Think back for a moment to 1988. What are some of the most dramatic changes that have taken place in your contracting business since then?
Certainly there have been advances in materials, tools and equipment that have enhanced your productivity. (Contractors who didn't get more productive most likely are no longer around.)
Advances in computer and communications technology, plus the Internet, no doubt have changed the way you do business now compared with 17 years ago.
Not all of the changes are welcome. Maybe you're thinking that skilled labor is a lot harder to come by. You probably don't have much use for reverse-auction bidding or the myriad new government regulations that were enacted over those years. Perhaps there's a tinge of nostalgia for an era when you could actually get away from the job for a while without a cell phone constantly snapping you back to it.
Now, try to project yourself 17 years in the future and compare what contracting might be like then. The Mechanical Contractors Association of America's Mechanical Contracting Education and Research Foundation has done just that with a study titled "Five Key Trends for the Future of the Mechanical Contracting Industry," using the year 2020 as a target. Some of the conclusions read like science fiction:
"By 2020, nanotechnology will change the paradigm of construction from valve by valve, unit by unit, to atom by atom ... The first thing built on every jobsite could be a materials factory that will produce some or all the materials needed for that particular job... The service contractor's ‘technician' of the future could be a microscopic, versatile robot that can continually monitor and repair systems and materials."
Whoa, let's not get carried away. This skeptic loves science fiction, but remains haunted by an article I once came across while researching industry history. It was from one of the mid-1950s association magazines, and foretold the coming era of nuclear-powered boilers.
Homeowners would never again have to pay a fuel bill, the author said. During that same era, popular magazines were filled with articles about robots doing all our housework by the turn of the century, and how we'd all be buzzing around in miniature rocket ships.
I point this out only as a comment on the fallibility of futurists, not as a criticism of the foundation document, which offers some interesting suggestions. Most of the trends it identifies are logical extensions of processes and technologies under way today. Yet, we all are so wrapped up in getting today's job done, almost nobody has the time or inclination to think about what it might mean for business in the extended, but somewhat foreseeable, future.
Here are some of the other insights contained in the study:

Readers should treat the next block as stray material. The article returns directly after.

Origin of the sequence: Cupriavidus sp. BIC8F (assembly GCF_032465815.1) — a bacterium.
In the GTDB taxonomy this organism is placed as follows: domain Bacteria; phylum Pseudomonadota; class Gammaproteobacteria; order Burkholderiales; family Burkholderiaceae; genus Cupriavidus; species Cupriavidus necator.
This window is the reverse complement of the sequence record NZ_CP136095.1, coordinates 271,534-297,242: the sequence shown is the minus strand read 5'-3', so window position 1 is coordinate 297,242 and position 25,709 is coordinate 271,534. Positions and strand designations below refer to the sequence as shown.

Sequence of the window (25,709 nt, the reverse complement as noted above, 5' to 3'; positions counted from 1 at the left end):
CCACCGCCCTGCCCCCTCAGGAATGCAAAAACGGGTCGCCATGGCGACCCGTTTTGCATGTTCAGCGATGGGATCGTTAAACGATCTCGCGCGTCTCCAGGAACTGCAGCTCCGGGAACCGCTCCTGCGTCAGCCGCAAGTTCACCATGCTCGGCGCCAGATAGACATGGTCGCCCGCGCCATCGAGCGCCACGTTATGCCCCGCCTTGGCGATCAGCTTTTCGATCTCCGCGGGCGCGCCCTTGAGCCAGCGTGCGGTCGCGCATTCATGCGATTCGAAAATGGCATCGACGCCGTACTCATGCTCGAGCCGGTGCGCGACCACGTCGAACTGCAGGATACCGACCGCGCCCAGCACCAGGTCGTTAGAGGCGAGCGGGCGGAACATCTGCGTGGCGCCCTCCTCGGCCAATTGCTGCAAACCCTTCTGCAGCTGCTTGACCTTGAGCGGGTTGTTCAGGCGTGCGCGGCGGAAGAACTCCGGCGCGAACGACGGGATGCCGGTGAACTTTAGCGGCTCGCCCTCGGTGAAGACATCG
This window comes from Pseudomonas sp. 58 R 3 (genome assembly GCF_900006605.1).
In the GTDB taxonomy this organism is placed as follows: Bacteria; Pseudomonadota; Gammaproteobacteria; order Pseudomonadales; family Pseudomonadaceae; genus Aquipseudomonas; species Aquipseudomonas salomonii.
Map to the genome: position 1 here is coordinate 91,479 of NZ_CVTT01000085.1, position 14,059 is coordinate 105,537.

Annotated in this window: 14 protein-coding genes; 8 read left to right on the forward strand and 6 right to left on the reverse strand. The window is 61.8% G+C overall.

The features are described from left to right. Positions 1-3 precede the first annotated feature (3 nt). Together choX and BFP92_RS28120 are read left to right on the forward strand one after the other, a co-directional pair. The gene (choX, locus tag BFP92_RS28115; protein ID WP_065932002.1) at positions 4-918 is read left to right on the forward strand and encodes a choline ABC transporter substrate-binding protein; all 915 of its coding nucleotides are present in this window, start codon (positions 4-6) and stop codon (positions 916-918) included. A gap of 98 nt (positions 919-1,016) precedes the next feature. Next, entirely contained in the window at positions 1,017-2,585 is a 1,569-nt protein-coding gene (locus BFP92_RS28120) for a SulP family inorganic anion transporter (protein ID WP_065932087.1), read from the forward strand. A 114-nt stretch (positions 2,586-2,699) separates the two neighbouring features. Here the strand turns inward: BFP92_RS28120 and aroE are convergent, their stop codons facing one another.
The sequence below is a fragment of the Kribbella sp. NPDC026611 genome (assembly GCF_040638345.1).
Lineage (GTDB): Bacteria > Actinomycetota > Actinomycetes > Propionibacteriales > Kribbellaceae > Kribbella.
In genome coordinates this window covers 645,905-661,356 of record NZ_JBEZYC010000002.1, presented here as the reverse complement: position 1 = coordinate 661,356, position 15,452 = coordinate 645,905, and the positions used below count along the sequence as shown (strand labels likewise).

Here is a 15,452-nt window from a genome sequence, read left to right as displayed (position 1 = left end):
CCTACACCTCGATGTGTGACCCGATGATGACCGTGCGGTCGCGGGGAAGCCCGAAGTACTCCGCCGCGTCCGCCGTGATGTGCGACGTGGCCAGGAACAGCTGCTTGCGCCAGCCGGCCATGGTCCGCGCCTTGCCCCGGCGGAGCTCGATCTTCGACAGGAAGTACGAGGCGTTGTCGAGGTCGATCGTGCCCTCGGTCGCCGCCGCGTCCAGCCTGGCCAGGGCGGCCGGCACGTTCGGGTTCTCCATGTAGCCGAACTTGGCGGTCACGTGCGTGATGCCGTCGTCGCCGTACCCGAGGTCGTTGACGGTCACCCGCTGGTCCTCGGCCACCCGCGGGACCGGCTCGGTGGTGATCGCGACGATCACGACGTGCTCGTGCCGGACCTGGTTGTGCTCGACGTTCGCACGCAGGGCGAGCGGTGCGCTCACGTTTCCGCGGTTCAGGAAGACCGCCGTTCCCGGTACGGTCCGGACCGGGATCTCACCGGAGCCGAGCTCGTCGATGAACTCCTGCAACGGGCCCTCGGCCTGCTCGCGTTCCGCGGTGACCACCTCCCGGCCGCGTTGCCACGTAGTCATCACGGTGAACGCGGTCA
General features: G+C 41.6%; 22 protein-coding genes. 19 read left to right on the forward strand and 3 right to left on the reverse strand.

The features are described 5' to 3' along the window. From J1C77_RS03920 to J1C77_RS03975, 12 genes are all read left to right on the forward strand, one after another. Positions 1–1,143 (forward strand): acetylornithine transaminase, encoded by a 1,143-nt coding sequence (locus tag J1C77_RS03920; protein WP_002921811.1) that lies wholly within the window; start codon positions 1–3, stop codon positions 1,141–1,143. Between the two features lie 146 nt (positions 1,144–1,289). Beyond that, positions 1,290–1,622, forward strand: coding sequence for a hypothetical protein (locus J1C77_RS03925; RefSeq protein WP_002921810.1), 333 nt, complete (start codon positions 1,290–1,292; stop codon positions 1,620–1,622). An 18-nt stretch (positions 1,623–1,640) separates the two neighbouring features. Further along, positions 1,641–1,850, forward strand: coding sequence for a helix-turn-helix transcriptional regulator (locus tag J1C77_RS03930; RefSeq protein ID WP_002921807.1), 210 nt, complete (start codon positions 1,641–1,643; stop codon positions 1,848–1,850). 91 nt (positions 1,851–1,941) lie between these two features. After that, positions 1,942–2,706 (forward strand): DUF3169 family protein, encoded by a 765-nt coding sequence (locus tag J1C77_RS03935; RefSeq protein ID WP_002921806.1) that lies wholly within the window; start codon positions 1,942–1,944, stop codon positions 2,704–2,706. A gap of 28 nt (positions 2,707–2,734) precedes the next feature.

- "Children born between 1980-2000 comprise ... the ‘millennial generation.' Millennials have grown up in an era of high technology, group interaction (soccer, group projects at school) and racial integration/blending ... and will expect to find similar qualities in their job environment. The employers and industries that embrace these values best will attract the best and brightest of the millennials."
- "By 2020, the distinctions among electrical, mechanical and sheet metal contractors will be tough to make... ‘virtual GCs (general contractors),' comprised of specialty contractors working together, will manage the majority of construction contracts."
- "Over the next 10 years, demand for renovation and updating of 1960s-era public buildings and infrastructure will comprise a large portion of the commercial construction market."
- "By 2015, sensor technologies built into all mechanical systems will be able to self-diagnose system problems, forewarn of potential failures and in some cases fix the problem. As a result, by 2015, the majority of mechanical systems servicing work will be scheduled preventive maintenance - there will be increasingly fewer unforeseen system problems or emergencies."
- "By 2010, all parts and components used in mechanical systems will have integrated RFIDs (radio frequency identification), revolutionizing inventory management and the ordering process (i.e., the supply chain)... the specialty contractor who masters the skills of coordination and communications among sensor-enabled ‘smart' systems and people will be the first among equals of the specialty contractors."
It's a promising picture of the future when you think about it. A great, unheralded feature of the sheet metal, HVAC and mechanical contracting industry is that it caters to fundamental human needs of sanitation and comfort that will not disappear. The big issue is who will tend to those needs and how will they go about it?
(Jim Olsztynski - pronounced Ol-stin-skee - is editor of Supply House Times, a sister publication of Snips. He can be reached at (630) 694-4006, or e-mail firstname.lastname@example.org.)